The Common Council cleared the way Tuesday for construction of the first hotel on the Elmwood strip, a vote that was assailed by some residents who are contemplating legal action.
Lawmakers unanimously authorized a rezoning of properties at the corner of Elmwood and Forest avenues. While the Planning Board must approve a final design, city officials viewed Tuesday's vote as the pivotal action.
Mayor Byron W. Brown told The Buffalo News he supports plans to build a $7 million, 72-room Wyndham Hotel. Savarino Construction Services Corp. plans to tear down five properties on the site, now occupied by businesses and residential tenants.
"This is dirty dealing, Buffalo-style," said Nancy Pollina, a business owner who would be displaced by the project. "This was pushed through even though there are still a lot of serious questions."
Not true, insisted Eva M. Hassett, Savarino's vice president for strategic initiatives. "There is nothing hidden about this project. We've been very open from the beginning," she said.
Hassett noted that design plans have been subjected to intense public scrutiny and even revised as a result of feedback from the public. The original plan called for an 80-room, five-story hotel.
The revised plan for a four-story building has been endorsed by Forever Elmwood, a coalition of residents and homeowners.
But others insist the city has ignored the impact the project will have on the neighborhood. Karen Arrison, who owns property on Lincoln Parkway a couple of blocks from the site, said the project should be subjected to a review by state historic preservation officials given its proximity to the landmark H.H. Richardson Complex and the Olmsted park system.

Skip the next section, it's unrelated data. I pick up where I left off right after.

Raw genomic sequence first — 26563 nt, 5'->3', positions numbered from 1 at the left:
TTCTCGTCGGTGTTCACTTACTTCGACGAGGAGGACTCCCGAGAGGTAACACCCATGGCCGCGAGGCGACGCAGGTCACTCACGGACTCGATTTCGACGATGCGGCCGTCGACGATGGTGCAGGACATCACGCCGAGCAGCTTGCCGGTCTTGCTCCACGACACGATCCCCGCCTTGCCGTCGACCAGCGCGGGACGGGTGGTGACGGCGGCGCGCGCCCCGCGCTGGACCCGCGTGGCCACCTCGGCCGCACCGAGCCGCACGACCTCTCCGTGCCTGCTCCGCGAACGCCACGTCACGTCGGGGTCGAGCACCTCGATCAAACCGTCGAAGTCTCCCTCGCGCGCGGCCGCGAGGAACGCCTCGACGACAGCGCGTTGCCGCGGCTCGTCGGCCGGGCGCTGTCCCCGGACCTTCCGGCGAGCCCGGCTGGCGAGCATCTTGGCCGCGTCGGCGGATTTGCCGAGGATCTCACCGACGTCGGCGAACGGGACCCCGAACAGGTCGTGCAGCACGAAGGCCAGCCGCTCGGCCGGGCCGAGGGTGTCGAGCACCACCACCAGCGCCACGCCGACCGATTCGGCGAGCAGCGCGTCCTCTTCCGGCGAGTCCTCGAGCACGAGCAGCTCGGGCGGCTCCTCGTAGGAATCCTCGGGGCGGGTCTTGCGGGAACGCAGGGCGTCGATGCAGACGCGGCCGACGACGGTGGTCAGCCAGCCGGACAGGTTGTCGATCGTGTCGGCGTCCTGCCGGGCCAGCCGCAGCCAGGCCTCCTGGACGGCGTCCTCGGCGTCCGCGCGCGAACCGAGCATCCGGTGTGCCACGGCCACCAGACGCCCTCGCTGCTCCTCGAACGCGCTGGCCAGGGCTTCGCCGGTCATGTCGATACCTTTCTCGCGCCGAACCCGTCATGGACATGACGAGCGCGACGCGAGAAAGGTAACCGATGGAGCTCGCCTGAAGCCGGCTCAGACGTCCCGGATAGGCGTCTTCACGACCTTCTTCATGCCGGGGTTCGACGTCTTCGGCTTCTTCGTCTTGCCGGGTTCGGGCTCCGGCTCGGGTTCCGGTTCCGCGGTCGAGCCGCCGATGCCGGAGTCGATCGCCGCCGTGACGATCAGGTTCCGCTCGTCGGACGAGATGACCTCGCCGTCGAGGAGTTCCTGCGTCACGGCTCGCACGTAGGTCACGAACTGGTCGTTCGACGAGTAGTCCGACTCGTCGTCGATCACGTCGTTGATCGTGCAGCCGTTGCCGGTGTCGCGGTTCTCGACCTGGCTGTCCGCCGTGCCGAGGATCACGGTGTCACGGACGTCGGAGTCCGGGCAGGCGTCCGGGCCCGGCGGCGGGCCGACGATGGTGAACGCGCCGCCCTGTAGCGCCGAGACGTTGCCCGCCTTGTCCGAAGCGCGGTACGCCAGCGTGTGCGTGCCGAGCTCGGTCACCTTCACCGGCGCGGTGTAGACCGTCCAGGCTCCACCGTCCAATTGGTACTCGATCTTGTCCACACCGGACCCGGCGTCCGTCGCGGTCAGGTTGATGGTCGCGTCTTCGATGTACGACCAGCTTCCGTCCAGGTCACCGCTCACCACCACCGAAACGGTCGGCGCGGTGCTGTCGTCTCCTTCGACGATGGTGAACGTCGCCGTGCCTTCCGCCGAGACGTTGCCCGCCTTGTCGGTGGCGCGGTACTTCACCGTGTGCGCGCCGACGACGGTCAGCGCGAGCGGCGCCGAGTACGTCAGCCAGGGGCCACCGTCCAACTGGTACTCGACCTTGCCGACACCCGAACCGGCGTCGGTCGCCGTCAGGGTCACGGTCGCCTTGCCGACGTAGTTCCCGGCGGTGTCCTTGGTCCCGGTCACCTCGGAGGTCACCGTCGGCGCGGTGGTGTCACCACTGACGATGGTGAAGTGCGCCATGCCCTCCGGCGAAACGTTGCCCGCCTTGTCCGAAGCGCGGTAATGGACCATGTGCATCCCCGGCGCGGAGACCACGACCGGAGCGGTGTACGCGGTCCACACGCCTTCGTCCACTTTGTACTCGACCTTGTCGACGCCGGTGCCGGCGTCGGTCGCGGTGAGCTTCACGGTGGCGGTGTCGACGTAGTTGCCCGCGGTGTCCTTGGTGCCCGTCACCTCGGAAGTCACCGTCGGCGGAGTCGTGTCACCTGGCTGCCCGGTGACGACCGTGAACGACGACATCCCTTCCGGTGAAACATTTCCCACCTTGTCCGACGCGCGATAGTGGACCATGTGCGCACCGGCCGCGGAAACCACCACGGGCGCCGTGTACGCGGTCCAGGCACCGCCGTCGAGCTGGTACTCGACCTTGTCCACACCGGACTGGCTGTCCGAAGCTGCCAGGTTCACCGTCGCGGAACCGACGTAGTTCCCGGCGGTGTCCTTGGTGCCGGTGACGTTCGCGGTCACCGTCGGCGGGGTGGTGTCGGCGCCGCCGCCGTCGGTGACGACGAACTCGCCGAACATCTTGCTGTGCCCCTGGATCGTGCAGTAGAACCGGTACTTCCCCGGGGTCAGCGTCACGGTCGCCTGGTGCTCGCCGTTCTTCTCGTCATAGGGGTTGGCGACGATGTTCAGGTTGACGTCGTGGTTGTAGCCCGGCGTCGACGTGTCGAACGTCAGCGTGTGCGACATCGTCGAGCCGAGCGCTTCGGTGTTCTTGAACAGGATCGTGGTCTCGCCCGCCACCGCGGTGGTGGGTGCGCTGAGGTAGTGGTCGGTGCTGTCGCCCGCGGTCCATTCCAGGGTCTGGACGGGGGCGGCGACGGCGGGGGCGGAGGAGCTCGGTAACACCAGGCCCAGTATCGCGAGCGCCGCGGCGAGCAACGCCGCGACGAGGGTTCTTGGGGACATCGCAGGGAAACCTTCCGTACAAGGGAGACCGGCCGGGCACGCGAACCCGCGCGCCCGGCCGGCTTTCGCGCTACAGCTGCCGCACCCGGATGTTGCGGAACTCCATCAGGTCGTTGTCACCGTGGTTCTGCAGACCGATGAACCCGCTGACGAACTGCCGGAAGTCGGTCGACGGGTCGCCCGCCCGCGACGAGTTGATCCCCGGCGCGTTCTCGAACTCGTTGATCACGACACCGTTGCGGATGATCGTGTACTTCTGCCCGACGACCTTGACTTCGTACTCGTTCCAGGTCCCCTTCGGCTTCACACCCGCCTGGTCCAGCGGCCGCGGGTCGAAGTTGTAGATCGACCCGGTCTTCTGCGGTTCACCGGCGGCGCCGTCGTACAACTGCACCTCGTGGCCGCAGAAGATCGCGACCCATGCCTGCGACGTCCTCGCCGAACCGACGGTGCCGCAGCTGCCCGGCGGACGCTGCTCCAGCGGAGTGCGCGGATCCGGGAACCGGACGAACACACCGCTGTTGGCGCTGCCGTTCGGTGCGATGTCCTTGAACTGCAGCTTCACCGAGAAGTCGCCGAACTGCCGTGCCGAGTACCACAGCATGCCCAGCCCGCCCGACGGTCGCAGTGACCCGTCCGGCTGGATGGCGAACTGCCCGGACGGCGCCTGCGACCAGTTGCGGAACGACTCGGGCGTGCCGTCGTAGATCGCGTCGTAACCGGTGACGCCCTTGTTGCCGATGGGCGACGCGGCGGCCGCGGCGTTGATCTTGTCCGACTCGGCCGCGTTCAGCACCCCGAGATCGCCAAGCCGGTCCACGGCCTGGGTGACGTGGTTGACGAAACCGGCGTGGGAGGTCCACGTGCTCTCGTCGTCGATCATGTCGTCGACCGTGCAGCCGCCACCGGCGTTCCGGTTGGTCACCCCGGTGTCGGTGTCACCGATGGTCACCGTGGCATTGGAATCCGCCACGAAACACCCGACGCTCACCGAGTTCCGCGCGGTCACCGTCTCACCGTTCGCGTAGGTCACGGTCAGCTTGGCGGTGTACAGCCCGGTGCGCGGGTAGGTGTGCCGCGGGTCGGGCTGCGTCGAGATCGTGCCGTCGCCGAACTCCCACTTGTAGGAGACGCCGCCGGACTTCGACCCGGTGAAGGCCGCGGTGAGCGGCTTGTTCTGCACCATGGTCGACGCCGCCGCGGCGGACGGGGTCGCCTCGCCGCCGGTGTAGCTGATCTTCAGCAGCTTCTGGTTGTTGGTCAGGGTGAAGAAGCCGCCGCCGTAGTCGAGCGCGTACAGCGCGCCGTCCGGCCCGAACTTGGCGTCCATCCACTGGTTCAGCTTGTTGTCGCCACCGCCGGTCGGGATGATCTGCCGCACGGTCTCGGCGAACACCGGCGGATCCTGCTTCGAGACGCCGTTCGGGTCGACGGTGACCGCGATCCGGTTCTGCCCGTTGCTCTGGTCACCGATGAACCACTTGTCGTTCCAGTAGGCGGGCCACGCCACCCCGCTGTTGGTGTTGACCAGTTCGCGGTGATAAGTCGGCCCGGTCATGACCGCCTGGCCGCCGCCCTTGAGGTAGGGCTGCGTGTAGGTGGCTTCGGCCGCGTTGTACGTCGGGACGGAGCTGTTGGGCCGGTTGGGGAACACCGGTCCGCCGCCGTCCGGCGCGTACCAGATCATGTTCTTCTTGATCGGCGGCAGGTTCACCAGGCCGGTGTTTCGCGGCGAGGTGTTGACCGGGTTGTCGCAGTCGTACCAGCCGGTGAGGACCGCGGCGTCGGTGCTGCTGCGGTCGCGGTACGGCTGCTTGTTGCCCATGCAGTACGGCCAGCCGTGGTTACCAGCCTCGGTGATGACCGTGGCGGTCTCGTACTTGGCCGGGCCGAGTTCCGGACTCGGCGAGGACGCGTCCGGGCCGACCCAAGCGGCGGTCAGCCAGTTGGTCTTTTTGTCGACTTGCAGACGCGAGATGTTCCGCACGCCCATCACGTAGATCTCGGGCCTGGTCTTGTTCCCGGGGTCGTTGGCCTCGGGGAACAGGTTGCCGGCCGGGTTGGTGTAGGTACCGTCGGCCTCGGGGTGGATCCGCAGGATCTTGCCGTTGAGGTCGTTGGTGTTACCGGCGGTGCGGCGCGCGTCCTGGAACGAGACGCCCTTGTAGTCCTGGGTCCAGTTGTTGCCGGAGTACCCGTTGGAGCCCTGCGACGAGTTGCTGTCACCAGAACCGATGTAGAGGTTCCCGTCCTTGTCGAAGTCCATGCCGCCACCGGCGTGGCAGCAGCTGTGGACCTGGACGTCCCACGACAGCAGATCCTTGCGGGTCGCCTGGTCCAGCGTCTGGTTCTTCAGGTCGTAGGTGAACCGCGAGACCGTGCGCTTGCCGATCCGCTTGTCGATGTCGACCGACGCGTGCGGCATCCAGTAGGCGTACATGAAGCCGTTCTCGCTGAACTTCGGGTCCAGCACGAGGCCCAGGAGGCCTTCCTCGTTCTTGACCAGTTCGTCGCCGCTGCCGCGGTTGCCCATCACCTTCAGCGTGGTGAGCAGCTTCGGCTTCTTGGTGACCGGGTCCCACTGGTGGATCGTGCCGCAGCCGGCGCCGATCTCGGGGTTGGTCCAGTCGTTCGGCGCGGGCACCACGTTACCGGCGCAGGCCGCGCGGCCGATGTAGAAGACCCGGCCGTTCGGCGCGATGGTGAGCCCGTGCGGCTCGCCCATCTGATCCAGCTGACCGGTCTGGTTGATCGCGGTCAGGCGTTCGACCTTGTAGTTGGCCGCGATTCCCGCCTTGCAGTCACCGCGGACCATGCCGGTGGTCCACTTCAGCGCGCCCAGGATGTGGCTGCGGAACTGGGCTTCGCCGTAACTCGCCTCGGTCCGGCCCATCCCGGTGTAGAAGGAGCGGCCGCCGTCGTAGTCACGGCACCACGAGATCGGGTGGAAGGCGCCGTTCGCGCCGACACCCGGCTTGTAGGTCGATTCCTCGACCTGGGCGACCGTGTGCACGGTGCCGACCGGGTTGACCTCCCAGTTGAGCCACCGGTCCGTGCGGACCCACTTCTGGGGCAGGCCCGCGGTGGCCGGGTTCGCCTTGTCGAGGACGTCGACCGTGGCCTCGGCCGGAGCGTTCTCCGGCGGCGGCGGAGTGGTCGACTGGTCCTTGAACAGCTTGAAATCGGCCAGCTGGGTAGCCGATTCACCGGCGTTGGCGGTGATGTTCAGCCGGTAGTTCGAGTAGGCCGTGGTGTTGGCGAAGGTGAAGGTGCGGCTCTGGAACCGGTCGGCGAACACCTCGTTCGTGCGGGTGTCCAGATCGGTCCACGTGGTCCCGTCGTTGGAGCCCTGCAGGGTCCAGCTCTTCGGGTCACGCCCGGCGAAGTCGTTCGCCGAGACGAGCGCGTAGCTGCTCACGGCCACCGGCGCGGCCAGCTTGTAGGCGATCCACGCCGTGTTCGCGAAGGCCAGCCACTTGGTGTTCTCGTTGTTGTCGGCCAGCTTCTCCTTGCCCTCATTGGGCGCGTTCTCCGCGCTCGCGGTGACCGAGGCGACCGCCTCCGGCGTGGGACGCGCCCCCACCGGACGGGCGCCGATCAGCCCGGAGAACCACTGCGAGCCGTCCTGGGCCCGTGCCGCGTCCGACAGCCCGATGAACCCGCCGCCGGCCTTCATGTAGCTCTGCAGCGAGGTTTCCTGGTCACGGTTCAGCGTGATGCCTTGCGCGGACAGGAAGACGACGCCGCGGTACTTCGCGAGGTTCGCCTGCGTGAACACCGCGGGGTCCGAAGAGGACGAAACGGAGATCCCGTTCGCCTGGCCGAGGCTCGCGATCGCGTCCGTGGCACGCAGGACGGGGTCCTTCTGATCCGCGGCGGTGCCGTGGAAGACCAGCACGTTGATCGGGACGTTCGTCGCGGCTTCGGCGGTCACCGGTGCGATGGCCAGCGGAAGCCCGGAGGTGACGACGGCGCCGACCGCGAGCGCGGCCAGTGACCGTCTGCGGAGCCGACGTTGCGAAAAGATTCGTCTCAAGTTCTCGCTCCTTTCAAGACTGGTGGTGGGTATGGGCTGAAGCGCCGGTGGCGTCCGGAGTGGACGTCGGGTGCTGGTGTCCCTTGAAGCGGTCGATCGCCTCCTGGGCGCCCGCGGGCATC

Arrison and others believe a more thorough review of the project's environmental impact should be performed. "Maybe this is an opportunity to get a great development on this property, but there are still some issues that have gone unanswered," Arrison said.
Pollina said some people have been discussing possible legal action. But a court challenge would cost money, and she conceded that resources have yet to be identified.
Hundreds of people have signed petitions to try to stop the project. Some worry about traffic congestion and parking problems. Others claim the hotel would be incompatible with the neighborhood's ambience.
"This is a major gateway, and it deserves better than this," said Pollina, who has operated Don Apparel at 1119 Elmwood for nearly 14 years.
But Brown thinks the project would be a welcome addition to the Elmwood strip. "They came in with a good concept. It's a design that embraces the urban community that the hotel would be located in," he said.
Opponents have questioned the logic of building a hotel when some downtown hotels are struggling. Developers countered that the smaller Wyndham project would be more of a "boutique" hotel that would not compete with larger hotels.
In other action Tuesday:
* The Council took steps to ensure metered parking in downtown Buffalo is free on Saturdays. There has been confusion over weekend parking regulations in the central business district. The city is also in the process of expanding the boundaries for free Saturday metered parking to other downtown streets, including the area of the Buffalo Niagara Medical campus.
* Lawmakers supported a resolution asking federal and state officials to review the feasibility of building presidential libraries for Grover Cleveland and Millard Fillmore in the H.H. Richardson complex.